First, the board needs to adopt governance processes that will empower executives responsible for risk management. For example, Citibank will need to establish processes for “review and credible challenge by a senior management risk committee.” I don’t know precisely who would serve on that risk committee, but clearly people in the Second Line of Defense would be included. 

The board will also need to clarify reporting lines between the board and senior executives to assure that there is “effective, independent oversight of front-line units.” That has to mean risk managers in the Second Line of Defense, since they’re the ones who will provide that independent oversight of the First Line (as discussed in our previous post about the improvements to enterprise risk management that Citi has to make).

The point in all this is that Citibank’s board needs to implement processes that give the bank’s risk management function real power to challenge operating units in the First Line of Defense; and to speak directly with the board when necessary.

Second, the board needs to pay more attention to risk appetite. Not only will the board need to adopt a statement of risk appetite; it will then need to review and reappove that statement every year, and assure that the metrics and limits included in that statement remain relevant to the bank’s top risks. If the board wants to change the risk appetite statement, the board will need to document the rationale for those changes. 

Mechanisms like this force a board to take risk appetite seriously. Too often a board can just rubber-stamp whatever statement of risk appetite is proposed by management, without careful thought about the metrics to set boundaries around that appetite or whether business operations have changed so much that a new statement is warranted. OCC’s requirements here are a good example of how to keep directors engaged with an important part of their job.

Third, the board needs to establish processes to identify and manage new risks that might arise thanks to organizational change. This point strikes me as particularly important, because many enterprises can stumble into trouble by launching new products or reorganizing operations without anticipating the risks that those actions might bring. That’s how Citigroup found itself crosswise with OCC and the Fed in the first place: the bank made so many acquisitions and reorgs over the years that its risk management systems could no longer keep up.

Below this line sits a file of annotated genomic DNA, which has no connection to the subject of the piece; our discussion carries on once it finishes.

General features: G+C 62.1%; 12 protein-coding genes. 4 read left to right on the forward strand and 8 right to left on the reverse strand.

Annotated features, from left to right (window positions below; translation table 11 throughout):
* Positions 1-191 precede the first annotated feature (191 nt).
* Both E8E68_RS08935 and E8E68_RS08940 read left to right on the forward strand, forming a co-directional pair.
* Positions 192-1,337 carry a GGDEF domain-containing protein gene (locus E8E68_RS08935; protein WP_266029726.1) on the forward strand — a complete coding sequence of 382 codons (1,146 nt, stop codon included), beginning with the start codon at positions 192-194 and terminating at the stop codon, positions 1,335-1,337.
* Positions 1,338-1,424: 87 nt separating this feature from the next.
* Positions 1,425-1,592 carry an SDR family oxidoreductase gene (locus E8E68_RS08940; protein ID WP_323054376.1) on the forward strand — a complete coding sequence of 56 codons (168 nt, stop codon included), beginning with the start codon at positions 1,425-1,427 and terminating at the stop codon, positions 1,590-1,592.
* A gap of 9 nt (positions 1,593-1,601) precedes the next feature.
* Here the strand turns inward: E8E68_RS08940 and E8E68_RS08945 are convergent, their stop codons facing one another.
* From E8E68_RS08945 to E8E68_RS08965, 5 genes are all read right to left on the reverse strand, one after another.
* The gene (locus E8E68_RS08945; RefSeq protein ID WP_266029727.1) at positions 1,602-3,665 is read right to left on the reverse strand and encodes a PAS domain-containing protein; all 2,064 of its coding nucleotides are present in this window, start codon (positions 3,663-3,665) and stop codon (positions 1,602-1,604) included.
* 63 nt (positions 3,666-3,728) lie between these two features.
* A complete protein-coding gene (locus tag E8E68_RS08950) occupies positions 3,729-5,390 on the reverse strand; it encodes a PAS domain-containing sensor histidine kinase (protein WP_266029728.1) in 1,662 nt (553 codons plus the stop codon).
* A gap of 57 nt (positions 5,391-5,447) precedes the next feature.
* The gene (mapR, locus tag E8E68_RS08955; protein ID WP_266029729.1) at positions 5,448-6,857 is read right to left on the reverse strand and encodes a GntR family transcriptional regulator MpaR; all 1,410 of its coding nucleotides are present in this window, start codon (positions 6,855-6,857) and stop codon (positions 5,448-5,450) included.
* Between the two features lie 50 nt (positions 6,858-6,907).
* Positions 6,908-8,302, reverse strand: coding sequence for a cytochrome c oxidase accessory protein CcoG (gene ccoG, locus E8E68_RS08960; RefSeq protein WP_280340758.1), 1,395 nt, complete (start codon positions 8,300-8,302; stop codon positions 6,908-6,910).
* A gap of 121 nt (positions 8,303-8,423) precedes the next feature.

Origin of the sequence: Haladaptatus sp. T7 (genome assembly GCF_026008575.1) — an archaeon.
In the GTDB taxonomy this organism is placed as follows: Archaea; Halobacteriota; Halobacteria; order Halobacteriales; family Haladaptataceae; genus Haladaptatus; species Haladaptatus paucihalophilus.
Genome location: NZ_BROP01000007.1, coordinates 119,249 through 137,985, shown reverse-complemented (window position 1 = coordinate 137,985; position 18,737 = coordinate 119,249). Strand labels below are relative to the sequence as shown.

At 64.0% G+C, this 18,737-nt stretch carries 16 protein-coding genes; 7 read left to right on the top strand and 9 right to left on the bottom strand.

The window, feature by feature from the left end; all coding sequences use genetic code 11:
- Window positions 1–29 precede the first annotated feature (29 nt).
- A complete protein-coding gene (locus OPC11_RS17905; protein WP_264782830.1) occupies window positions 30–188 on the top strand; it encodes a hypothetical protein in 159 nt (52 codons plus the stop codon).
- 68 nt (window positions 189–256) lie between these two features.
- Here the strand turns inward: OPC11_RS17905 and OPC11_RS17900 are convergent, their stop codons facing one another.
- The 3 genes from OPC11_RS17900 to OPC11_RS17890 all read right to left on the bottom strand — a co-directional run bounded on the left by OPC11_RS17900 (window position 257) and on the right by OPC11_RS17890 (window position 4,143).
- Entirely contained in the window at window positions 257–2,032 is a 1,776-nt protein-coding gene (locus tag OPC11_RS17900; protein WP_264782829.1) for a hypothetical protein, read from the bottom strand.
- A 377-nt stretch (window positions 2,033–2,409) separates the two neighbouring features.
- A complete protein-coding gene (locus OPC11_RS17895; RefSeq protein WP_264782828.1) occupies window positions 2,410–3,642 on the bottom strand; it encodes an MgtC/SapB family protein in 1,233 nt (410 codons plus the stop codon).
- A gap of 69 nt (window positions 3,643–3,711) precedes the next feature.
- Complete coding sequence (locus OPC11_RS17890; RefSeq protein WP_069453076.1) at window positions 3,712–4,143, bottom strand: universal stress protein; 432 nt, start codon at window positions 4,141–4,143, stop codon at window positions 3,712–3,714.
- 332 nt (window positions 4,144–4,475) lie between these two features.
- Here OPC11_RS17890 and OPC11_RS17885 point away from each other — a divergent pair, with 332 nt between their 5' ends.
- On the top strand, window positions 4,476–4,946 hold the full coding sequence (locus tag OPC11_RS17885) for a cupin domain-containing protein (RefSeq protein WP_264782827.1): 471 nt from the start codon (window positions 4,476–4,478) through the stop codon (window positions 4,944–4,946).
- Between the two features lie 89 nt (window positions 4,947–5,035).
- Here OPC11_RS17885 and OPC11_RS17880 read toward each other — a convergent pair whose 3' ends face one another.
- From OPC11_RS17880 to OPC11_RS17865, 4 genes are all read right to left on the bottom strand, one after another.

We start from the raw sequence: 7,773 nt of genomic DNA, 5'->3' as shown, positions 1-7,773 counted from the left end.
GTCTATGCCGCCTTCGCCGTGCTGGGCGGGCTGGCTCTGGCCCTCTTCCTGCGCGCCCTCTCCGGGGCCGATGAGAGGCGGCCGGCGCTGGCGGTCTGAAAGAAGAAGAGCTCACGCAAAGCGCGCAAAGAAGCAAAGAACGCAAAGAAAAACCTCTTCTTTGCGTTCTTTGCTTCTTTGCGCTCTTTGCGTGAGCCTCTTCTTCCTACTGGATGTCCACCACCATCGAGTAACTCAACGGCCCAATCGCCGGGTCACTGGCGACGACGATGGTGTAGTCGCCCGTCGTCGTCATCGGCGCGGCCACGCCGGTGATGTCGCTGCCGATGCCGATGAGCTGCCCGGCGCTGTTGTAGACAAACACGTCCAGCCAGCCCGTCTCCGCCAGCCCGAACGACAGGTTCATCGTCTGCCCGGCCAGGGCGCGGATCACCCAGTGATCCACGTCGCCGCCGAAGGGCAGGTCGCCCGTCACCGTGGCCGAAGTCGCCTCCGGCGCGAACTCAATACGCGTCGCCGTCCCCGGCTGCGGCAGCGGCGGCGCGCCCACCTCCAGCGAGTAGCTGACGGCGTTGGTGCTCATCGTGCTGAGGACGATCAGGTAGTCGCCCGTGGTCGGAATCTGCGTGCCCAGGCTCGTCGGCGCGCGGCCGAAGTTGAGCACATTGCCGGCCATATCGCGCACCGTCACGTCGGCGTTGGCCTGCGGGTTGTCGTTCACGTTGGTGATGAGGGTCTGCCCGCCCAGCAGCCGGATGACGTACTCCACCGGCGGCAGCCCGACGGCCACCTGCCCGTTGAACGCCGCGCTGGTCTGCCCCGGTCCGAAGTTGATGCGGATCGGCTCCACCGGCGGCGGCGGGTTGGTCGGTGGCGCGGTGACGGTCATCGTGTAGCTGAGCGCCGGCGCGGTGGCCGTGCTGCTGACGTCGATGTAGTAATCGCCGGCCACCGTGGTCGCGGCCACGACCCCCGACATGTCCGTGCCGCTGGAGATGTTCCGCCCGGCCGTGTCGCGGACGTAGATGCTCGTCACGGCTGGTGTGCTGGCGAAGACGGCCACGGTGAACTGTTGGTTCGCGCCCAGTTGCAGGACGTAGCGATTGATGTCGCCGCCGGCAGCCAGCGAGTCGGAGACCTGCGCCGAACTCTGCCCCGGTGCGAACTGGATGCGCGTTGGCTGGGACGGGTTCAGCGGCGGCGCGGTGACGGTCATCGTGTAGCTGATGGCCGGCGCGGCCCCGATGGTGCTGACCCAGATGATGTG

So now the board needs to assure that two things exist:

  • Controls and risk management systems to ensure that risks from new activities or redesigns are appropriately identified, measured, monitored, and controlled; and
  • An approval process to ensure that nobody tries anything whacky without proper pre-approval. Those approvals must be timely, done by proper personnel, and documented. 

Yes, Citibank management itself will need to execute those processes, but the board still needs to assure that those processes exist and actually work. 

Fourth, the board needs to assure strong, effective processes to track employee complaints. That directive applies both to senior executives in charge of implementing Citibank’s corrective action plan (see our first post for details about that); and to all employees and the complaints they submit generally. The board needs to assure that “any themes are appropriately identified and reported to a designated Board committee.”

That’s a lot, so let’s recap. Citibank’s board needs to assure that:

  • Risk management executives are empowered to exercise independent oversight of the First Line of Defense.
  • The board itself reviews its statement of risk appetite annually.
  • The bank considers the risks from new products or reorganizations before embarking on those projects. 
  • Internal complaints are tracked, managed, and reported to the board as necessary.

OK, that’s enough for today. Later this week we’ll conclude our Citigroup series with a look at compliance risk management.